Sibling Rivalry

Sibling Rivalry

children arguing, sibling rivalry, gang upWhen a second child comes into your family it is not only a time for celebration but also possibly a time to heave a sigh of relief. At last, a playmate for your first child, a little person to help take the pressure off mummy. They’ll be best friends forever, right?

Maybe, maybe not!

It’s hard to imagine when you are planning your family that two (or more) of your children might not get on with each other. Even if they do get on, most of the time, there may still be times when sibling rivalry rears its stressful head.

Sibling rivalry can be a cause of stress in any family and may involve

  • Jealousy
  • Poor / naughty behaviour
  • Clinging behaviour
  • Attempts to monopolise parents time
  • Attention seeking behaviour

You may expect the odd squabble, but sibling rivalry can and does sometimes degenerate into physical altercations! This may cause distress for all the family and sometimes interventions like Family Counselling may be needed.


Understanding why sibling rivalry occurs and how it can be managed within the family can reduce the stress that it might otherwise cause.

Why does it happen?

As the parent you are the most important person in your child’s life and sometimes they simply don’t want to share you with another, even if it is their own brother or sister!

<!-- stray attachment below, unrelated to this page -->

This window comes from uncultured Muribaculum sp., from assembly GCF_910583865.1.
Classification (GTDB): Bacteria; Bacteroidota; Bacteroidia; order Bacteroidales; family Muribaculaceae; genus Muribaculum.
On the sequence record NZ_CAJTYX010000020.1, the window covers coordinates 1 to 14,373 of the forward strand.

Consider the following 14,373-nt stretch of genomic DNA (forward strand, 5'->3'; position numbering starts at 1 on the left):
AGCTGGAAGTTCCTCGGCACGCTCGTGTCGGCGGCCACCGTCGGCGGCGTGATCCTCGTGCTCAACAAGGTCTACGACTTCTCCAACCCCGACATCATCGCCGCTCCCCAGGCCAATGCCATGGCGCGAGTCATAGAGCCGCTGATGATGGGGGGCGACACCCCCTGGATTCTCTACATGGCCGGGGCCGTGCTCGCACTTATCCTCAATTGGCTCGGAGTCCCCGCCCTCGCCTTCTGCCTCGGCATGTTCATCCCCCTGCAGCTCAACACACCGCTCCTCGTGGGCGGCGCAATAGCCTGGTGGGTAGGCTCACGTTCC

Other things to consider may be

  • Differences in ages. Children of different ages have different levels of understanding.
  • Perceptions. Your child may perceive that a sibling is getting preferential treatment. This may not be the case but, it is their reality.
  • Temperaments. Each child is different with their own temperament and way of reacting to and dealing with any situation.

Although sibling rivalry and some of the behaviours that come with it can cause stress, it’s not all bad. There are some benefits to their behaviour.

They may be learning or building

  • Social skills
  • Negotiating skills
  • How to function in a family/team
  • How to compromise
  • Turn taking ability
  • Conflict resolution

What can I do to help ease?

  • Rules. Have family rules and expectations of behaviour, dependent on your child’s age.
  • Consequences. Have consequences for unwanted behaviour.
  • Model the behaviour you want to see in your children.
  • Spend quality time with each child.
  • Have routines. Routines give children structure.
  • Cool down squabbles however –
  • Don’t be overly involved in their interactions as this can increase fighting as a way of getting attention.

If you find, however, that you need some help with the stress caused by sibling rivalry in your family, try talking to a Counsellor or Play Therapist. These health professionals are able to help parents and children with skills to make living in a family easier and happier.

Article Title: Sibling Rivalry
Article By: Vision Counselling and Psychology, Perth, Western Australia
Web Address:
Published: 12/09/2015
“Sibling Rivalry” (Raising Children Network), Available: (Accessed: 2014, September 09)
Image Reference: Dollar Photo Club

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